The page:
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South Sudan Refugee Project

Child Right's Workshop in Imvepi Camp, Arua District, Uganda

The crisis in South Sudan


In 2017, the United Nations officially declared a state of famine in two counties of South Sudan. Of the countries 12 million population, 7.6 million depend on humanitarian aid for their protection and survival. There is a lack of food and health services along with increased violence against civilians as a result of internal conflict.


The refugee crisis

Since the crisis broke out in Juba in December 2013: 

  • More than 2 million people have fled to neighbouring countries

  • Uganda currently hosts 1 million of these people who have been granted refugee status in the country

  • Over the last 12 months, a staggering 657,000 people have crossed the boarder from South Sudan to Uganda. 

  • 2 million people are internally displaced from their homes and land in South Sudan.

  • South Sudan is now the third largest refugee crisis in the world after Syria and Afganistan.



The food crisis

Eight months after the proclaimation of famine:

  • 6 million people are living in food insecurity

  • 2.6 million people have fallen into food insecurity in the last 12 months

  • 1.1 million children are malnourished

  • 300,000 children are severely malnourished and in danger of death

  • Much of the fertile land in the West Nile region is not producing food as farmers have fled as a result of ongoing conflict and insecurity



The health emergency

After 4 years of conflict and humanitarian crisis:

  • South Sudan is experiencing its longest, most deadly and widespread cholera epedemic since its independance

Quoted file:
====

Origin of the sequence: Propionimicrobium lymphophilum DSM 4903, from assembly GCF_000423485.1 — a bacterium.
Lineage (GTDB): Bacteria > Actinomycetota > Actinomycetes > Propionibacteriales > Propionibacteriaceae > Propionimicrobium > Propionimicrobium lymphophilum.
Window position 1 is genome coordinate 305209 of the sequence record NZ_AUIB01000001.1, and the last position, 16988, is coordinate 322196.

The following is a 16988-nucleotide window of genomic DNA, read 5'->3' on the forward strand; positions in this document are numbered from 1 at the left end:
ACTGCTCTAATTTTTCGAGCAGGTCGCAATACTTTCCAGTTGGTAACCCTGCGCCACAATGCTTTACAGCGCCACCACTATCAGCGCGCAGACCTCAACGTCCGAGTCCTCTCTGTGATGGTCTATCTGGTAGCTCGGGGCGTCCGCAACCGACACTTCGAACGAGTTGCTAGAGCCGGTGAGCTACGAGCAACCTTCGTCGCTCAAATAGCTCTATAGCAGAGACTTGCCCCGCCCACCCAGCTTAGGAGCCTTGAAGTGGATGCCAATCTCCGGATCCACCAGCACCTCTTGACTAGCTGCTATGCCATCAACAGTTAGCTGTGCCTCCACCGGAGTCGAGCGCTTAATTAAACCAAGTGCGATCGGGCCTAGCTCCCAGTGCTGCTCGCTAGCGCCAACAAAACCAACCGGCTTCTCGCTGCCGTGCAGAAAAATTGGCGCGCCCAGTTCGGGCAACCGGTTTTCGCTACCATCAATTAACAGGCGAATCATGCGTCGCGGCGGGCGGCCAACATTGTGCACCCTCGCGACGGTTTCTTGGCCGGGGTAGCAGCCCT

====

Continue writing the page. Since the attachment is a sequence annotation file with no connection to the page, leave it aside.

• Malaria cases have increased reaching 1.5 million people

  • Humanitarian agencies are facing increased challenges of providing support and serivces to civilians ans a result of the ongoing insecurity and conflict


Nurture Africa's intervention

In light of the current South Sudanese refugee influx into Uganda, Nurture Africa’s Humanitarian Response to this crisis which is funded by the Nando and Elsa Peretti Foundation, intends to address:

The education and child protection needs of South Sudanese refugee women and children through two broad objectives:

  • To improve access to and provision of quality education for South Sudanese refugee children and youth

  • To contribute to early recovery and reduced impact of the refugee crisis among the refugees and host communities in Imvepi and Palabek Refugee Settlements.

The Imvepi refugee settlement in Arua district has 86,000 South Sudanese refugees.

The Palabek refugee settlement camp, in Lamwo district comprises 16,976 South Sudanese refugees. This camp was opened on 11th April 2017 and is expected to accommodate about 50,000 refugees.